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Demographic Assessment Techniques in Complex Humanitarian Emergencies: Summary of a Workshop particular setting are important, needed resources. In addition, training on how to implement various methods for field workers is vital. The human rights research field and the humanitarian relief field also have much to learn from one another. Human rights research techniques may be adaptable to crisis settings, and rapid estimation techniques may be useful for documenting human rights abuses in the early stages of an emergency. A recent conference in Mérida, Mexico, examined these issues, and the human rights community continues to work actively in this area of research.29 This workshop was the beginning of a dialogue between many different groups—humanitarian aid workers, epidemiologists, human rights researchers, demographers, sample survey statisticians, policy makers, and anthropologists. Further discussion can only help to increase their knowledge of these methods which may help to improve their response to emergencies and ultimately to their understanding of the root causes and consequences of crises. NOTES 1 This definition of complex humanitarian emergency is adapted from Keely et al. 2001. 2 Refugees are persons displaced from one country into another, while internally displaced persons (IDPs) are displaced within their own country. 3 This report is technical in nature and due to space constraints, many technical concepts are not fully explained. Some key terms and ideas are briefly defined—mainly in endnotes—and references are provided in some cases, but for more detailed information about sampling methodology, the reader should refer to key texts, such as Kish 1965 and Henry 1990. 4 Self-settled refugees are persons who are displaced but not residing in separate organized camps, but rather living with the general population in the area. 5 See Médecins Sans Frontières 1997, United Nations High Commissioner for Refugees 1994, and Sphere Project 2000. 6 For more detailed descriptions of indirect estimation techniques, see United Nations 1983. 7 See Robinson et al. 1999. 8 Multistage sampling is a technique whereby clusters are selected as in cluster sampling and then sample members are selected from the cluster members using simple random sampling. More than one stage of clustering may be used. 9 Design effect is a measure of the contribution of the sampling design of the survey to the variance of the estimates. Thus, in this case it refers to the increased uncertainty of estimates obtained from samples selected using cluster sampling in comparison with simple random sampling. See Henry 1990:107-109 for a more detailed explanation.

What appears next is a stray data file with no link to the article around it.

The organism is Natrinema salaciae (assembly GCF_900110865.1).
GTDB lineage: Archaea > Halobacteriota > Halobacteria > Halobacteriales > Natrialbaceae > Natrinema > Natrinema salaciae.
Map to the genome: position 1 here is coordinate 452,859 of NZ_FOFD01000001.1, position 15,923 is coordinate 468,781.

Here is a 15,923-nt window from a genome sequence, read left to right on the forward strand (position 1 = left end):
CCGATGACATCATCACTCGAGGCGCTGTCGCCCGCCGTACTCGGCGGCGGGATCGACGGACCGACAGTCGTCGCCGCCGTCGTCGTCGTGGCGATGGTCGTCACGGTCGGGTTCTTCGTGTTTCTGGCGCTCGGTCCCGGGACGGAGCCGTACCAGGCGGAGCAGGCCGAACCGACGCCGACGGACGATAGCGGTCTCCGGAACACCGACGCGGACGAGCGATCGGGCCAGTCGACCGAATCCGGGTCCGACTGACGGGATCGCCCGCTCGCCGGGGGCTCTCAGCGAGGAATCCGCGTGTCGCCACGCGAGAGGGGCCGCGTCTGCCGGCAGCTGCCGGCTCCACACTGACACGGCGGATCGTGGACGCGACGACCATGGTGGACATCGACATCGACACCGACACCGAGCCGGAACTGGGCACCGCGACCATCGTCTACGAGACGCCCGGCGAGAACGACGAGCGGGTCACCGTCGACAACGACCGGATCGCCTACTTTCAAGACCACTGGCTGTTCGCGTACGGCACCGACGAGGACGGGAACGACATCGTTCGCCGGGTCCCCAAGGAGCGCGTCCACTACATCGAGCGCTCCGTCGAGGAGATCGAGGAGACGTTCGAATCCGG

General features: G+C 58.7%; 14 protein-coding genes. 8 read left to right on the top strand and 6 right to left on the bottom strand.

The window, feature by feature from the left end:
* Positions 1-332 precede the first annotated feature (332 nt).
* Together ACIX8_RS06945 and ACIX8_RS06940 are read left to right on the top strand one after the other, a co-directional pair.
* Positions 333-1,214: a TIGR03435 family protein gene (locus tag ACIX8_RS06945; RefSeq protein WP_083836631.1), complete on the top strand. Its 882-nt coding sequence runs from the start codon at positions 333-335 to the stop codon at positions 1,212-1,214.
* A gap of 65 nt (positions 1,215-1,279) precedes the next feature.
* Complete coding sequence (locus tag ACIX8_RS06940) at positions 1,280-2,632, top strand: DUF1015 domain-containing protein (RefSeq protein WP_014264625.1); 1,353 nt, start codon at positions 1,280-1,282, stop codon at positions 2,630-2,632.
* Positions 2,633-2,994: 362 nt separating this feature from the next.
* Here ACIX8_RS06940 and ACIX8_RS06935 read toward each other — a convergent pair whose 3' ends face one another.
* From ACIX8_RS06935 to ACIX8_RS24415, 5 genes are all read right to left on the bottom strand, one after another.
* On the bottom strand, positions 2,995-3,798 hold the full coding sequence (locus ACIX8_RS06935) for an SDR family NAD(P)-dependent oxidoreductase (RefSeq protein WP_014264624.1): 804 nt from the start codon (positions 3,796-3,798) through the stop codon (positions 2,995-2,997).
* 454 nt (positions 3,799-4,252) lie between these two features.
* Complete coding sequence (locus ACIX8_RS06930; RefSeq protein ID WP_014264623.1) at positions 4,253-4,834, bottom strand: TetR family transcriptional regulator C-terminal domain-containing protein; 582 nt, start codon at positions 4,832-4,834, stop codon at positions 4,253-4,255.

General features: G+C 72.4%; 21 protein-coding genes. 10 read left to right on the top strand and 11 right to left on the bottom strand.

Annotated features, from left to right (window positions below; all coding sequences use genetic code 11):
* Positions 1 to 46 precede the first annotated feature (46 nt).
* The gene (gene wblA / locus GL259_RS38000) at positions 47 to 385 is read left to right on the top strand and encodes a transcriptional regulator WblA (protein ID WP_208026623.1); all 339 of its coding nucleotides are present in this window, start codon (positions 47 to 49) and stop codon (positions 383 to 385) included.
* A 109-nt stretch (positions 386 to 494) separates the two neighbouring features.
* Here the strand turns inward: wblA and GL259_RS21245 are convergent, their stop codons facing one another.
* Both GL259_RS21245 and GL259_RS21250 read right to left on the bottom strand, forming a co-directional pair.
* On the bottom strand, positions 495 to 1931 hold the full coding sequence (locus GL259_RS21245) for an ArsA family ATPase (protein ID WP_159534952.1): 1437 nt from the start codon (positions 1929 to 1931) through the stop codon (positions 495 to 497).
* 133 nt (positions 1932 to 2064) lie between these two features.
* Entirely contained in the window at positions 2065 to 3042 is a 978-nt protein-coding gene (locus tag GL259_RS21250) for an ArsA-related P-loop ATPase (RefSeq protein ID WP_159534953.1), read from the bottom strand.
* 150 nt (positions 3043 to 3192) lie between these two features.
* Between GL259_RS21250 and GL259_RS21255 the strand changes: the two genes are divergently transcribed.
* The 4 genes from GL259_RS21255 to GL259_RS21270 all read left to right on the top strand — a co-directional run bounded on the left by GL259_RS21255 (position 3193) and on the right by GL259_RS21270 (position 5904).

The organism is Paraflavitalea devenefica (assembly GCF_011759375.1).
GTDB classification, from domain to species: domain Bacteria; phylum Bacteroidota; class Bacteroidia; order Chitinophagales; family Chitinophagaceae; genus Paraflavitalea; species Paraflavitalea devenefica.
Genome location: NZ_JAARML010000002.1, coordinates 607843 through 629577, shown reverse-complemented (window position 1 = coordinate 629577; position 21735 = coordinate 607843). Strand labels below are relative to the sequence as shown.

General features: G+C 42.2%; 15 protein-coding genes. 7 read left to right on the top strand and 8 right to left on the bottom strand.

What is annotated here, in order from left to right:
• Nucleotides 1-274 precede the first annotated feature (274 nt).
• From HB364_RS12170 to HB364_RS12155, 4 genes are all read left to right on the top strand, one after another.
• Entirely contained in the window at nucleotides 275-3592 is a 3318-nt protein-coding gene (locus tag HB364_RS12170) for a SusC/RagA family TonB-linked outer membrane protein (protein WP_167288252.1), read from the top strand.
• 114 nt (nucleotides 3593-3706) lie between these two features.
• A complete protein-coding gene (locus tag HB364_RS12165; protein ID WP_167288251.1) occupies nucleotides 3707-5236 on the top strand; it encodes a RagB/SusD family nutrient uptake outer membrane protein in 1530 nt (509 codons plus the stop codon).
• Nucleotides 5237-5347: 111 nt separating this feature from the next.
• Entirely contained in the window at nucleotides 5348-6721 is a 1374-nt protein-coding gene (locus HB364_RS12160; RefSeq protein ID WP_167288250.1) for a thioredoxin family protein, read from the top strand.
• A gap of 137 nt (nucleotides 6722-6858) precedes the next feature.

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Demographic Assessment Techniques in Complex Humanitarian Emergencies: Summary of a Workshop 10 A confidence interval is a range of estimated values within which the true value of the population parameter (e.g., population size, mortality rate) can be expected to be located with a certain probability (i.e., degree of confidence). If one does not include a variable to account for the design effect when cluster sampling is used, then confidence intervals may be artificially small. See Henry 1990:118-123 for further information. 11 A sampling frame is the list from which the sample will be selected and ideally should consist of every member of the population of interest. If there are differences between the population and the sampling frame, they will constitute a form of nonsampling bias. 12 The unit of analysis is the entity being analyzed by a study and for which data are collected (e.g., individual person, household, school district). 13 Nonresponse is the lack of valid responses from some members of the sample and it can occur when a respondent refuses to participate in the survey or refuses to answer a specific question. This is to be distinguished from noncontact, which occurs when the respondent cannot be reached, and vacancy, which occurs when a dwelling is empty. All of these constitute part of nonsampling bias or error. 14 Weighting biased estimates is a technique that can be used during analysis to correct for sampling error. A weight is a numerical factor reflecting the sample design that is applied to the estimates. 15 For examples of cluster surveys as they have been used in emergency settings, see Binkin et al. 1995, Boss et al. 1994, Malilay et al. 1995, and Spiegel and Salama 2000. 16 The global positioning system (GPS) is a system of satellites that provide precise location information that can be accessed using handheld electronic units. Geographical information systems (GIS) are computerized systems to store, record, analyze, and produce maps based on spatial data. 17 See Brown et al. 2001 for a complete description of the quadrate method. 18 Purposive sampling is another term for nonprobability sampling. Nonprobability sampling methods are frequently used to sample for rare populations or events. These methods involve subjective judgment on the part of the researcher to select the sample in order to achieve the objectives of the research. Unlike probability samples, each member of a nonprobability sample does not have an equal chance of being selected. 19 Triangulation refers to a process of comparing data from several different sources to obtain a more precise result. 20 Two useful publications offer further guidance on using qualitative techniques. Catholic Relief Services has published a manual entitled Rapid Rural Appraisal and Participatory Rural Appraisal Manual for estimating livelihoods and food security in rural areas, particularly when there is upheaval (http://www.catholicrelief.org/what/overseas/rra_manual.cfm). Also, the Johns Hopkins School of Public Health’s Center for Refugee and Disaster Studies has a publication entitled Rapid Assessment Procedures (RAP): A Guide to Understanding the Perceived Needs of Refugees and Internally Displaced Populations (http://www.jhsph.edu/refugee/rap_desc.html). 21 For a full explanation of the difference between the CMR and the CDR, see National Research Council 2001:8. 22 For a full report of this study, see Roberts et al. 2001. 23 Due to the ongoing violence and insecurity in the Democratic Republic of Congo,